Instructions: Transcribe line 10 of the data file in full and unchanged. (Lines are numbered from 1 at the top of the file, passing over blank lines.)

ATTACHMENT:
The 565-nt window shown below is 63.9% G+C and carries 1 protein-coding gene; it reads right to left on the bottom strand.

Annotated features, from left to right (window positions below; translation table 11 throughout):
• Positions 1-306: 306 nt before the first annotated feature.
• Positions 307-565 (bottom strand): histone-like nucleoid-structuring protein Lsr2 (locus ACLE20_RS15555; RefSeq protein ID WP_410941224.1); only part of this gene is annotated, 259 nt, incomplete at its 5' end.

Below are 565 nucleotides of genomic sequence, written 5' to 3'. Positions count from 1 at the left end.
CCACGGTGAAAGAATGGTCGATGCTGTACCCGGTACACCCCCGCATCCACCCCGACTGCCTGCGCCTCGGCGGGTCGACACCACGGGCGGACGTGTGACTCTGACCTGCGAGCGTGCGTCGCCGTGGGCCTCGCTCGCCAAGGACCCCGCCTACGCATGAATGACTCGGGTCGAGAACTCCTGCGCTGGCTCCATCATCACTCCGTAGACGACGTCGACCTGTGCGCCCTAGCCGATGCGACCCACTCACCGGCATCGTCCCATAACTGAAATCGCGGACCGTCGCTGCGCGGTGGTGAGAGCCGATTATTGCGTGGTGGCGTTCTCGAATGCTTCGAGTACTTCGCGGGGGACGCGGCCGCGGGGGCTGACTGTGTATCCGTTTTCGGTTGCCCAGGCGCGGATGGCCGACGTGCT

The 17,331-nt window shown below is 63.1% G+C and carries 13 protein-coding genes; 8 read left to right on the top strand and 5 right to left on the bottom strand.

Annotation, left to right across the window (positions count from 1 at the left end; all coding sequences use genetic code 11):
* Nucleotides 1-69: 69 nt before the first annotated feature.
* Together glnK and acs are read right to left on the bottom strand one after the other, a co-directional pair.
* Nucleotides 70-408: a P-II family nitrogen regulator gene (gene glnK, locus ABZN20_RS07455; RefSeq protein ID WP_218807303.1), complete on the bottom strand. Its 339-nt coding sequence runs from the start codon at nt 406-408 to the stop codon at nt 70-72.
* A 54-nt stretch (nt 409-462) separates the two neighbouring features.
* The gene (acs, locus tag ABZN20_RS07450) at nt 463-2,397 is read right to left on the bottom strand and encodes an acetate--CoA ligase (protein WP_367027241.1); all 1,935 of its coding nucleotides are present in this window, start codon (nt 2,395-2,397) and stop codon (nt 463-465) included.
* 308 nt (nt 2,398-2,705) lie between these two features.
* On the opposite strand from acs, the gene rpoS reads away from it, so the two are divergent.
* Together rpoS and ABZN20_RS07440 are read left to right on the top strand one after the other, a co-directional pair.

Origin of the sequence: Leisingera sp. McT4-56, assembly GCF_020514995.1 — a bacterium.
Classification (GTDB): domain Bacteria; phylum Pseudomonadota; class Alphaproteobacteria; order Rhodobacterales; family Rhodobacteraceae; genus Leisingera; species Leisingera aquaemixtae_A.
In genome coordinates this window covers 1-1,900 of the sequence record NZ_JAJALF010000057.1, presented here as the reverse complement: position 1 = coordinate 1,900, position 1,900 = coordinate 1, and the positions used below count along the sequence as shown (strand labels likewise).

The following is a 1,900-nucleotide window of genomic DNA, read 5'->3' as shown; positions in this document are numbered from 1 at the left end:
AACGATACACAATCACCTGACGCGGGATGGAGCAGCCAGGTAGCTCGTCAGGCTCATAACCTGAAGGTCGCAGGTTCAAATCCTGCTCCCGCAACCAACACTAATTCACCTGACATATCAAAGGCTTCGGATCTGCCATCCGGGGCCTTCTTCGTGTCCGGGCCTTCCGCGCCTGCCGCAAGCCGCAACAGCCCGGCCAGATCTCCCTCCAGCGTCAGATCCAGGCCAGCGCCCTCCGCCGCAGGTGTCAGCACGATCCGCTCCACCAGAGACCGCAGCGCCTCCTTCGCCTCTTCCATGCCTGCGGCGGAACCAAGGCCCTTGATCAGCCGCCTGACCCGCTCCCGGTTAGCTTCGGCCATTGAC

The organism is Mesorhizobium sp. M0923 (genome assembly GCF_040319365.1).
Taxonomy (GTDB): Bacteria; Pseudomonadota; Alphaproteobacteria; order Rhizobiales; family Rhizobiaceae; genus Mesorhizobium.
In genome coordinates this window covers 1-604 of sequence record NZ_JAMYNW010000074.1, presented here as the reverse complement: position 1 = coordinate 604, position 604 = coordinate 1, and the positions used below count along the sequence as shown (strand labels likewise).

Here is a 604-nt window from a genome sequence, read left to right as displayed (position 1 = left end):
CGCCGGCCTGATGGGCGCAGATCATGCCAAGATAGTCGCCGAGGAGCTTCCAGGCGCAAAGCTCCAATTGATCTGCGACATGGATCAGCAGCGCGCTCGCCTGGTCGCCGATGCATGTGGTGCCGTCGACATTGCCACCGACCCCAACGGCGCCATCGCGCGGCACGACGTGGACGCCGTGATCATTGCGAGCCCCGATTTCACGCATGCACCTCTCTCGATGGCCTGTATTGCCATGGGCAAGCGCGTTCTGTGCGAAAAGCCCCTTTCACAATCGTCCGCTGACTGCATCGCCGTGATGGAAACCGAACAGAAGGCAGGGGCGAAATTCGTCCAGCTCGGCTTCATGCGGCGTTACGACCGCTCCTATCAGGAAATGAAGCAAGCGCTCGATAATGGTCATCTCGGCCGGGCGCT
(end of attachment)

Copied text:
* Together glnK and acs are read right to left on the bottom strand one after the other, a co-directional pair.